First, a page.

Learning Spanish has been a slow and steady endeavor. In some ways, I feel like I'm on the right track. In other ways, I feel like I'm way behind, especially given the amount of spare time I now have (especially since I'm not training for a marathon, or even a half-marathon -- or running in general). I've been trying to trick my brain into thinking I need to learn Spanish more than I actually do. The GPS in my car is set to Spanish, I've been listening to more Spanish-language music (which, by the way, the more I listen to Shakira's Spanish-language music, the less I can stand the English-language variations. It's almost like she can figure out beat and flow better in her native tongue, or something).
And now, I'm adding CNN Español to the mix.
I thought about getting Spanish-language books (especially Pablo Neruda books of poetry), but I decided on the news instead. Why? Because the news is written so that anyone with a fourth grade reading level can understand what's going on. No worries about large or obscure words -- or any slang or colloquialisms -- just simplistic retelling of the news so that any moron (or anyone who doesn't actually speak the language) can understand it.
So that's my new addition to my Spanish learning endeavor. Now, on top of trying to do at least one Rosetta Stone lesson a day, I'm attempting to read at least one article from CNN Español to the mix (why CNN? Because MSNBC and FoxNews are both horrifically biased in their own ways and Reuters has a habit of actually writing intelligently, making it harder for us morons/non-native speakers to comprehend what's going on).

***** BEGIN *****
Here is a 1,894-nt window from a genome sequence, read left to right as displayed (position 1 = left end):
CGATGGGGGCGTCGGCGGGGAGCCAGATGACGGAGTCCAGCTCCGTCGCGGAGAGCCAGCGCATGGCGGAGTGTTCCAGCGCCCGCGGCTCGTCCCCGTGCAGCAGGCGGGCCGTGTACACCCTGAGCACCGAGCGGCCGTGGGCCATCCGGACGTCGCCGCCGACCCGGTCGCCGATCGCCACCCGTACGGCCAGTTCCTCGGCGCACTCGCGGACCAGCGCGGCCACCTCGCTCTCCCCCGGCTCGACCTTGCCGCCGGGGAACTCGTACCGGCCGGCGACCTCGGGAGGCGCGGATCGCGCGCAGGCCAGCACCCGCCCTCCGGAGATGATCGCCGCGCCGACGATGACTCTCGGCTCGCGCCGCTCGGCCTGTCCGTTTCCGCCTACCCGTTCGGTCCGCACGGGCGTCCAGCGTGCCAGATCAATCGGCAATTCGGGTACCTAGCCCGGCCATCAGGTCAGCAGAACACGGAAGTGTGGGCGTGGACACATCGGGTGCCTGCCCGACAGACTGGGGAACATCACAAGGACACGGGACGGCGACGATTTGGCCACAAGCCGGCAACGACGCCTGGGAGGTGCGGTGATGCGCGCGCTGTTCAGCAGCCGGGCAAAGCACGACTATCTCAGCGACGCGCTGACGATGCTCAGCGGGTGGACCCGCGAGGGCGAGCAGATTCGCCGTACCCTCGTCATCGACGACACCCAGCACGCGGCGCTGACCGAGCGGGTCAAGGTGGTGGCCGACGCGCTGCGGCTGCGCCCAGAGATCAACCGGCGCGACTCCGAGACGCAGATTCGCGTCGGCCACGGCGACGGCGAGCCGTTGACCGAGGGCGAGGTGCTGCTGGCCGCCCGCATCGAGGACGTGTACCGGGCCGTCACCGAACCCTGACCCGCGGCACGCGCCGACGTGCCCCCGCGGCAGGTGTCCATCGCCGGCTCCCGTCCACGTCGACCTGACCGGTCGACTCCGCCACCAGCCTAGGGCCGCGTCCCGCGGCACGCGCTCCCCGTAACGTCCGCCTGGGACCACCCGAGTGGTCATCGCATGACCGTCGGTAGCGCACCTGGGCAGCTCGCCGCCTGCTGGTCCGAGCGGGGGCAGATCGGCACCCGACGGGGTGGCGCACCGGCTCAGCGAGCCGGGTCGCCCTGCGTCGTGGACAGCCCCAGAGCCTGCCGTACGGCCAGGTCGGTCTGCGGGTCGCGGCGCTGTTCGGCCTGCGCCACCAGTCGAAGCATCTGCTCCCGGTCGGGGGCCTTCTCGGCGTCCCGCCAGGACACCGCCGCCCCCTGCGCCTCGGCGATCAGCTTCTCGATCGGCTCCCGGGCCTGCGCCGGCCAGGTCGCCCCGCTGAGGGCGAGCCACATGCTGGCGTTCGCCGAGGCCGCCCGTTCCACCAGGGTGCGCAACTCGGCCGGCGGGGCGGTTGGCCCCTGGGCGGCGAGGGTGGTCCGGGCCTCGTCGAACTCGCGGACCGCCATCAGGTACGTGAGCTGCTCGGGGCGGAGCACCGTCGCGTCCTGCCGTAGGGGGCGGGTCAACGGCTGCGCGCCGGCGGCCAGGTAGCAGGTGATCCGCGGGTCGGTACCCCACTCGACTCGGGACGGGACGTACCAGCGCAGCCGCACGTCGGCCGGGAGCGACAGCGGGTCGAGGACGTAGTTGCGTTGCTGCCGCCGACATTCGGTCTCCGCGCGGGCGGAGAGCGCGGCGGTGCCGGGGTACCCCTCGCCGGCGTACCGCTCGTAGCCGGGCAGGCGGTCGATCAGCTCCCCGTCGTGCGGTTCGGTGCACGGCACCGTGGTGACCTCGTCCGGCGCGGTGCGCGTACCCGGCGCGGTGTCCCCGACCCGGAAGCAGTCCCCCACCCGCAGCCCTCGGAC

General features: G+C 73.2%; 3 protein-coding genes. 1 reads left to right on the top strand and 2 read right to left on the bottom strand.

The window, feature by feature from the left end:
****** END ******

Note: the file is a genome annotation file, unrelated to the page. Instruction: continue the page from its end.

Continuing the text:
Some stuff is starting to sink in. My GPS will tell me, "hágase a la izquierda," and, instead of trying to remember what "izquierda" means, I'm instinctively making a gripping motion with my right hand to remember which side is which (which is depressing that I'm 27 and still need reminders on left versus right -- although I rest easy knowing I'm not exactly the only person who holds a pretend pen to remember which side is which). And that's when you know the language is actually starting to make a home in your mind: you've stopped desperately trying to translate and you just think in the words you know -- even if that number of words is pathetically small.
It will be interesting to see what happens when teacher training is done and I finish this third manuscript. Granted, I plan on diving right back into the agency/publishing hunt for my first manuscript once this puppy is finally done (all the while relishing in the advice that you do nothing with your manuscript for at least three months after it's completed). And, granted, I'm hoping to replace those hours in training with hours with an actual job at a studio or gym (or dojo, or after school in the gymnasium). But, maybe I'll be able to devote a little more time to learning the language my husband grew up with (and that I've been oddly attracted to since, ironically enough, I quit Spanish in high school to learn Latin).
At the very least, this has been a great excuse to listen to Shakira's "La La La (Adentro)" a million times and shake my hips like I'm the queen of belly dancing herself.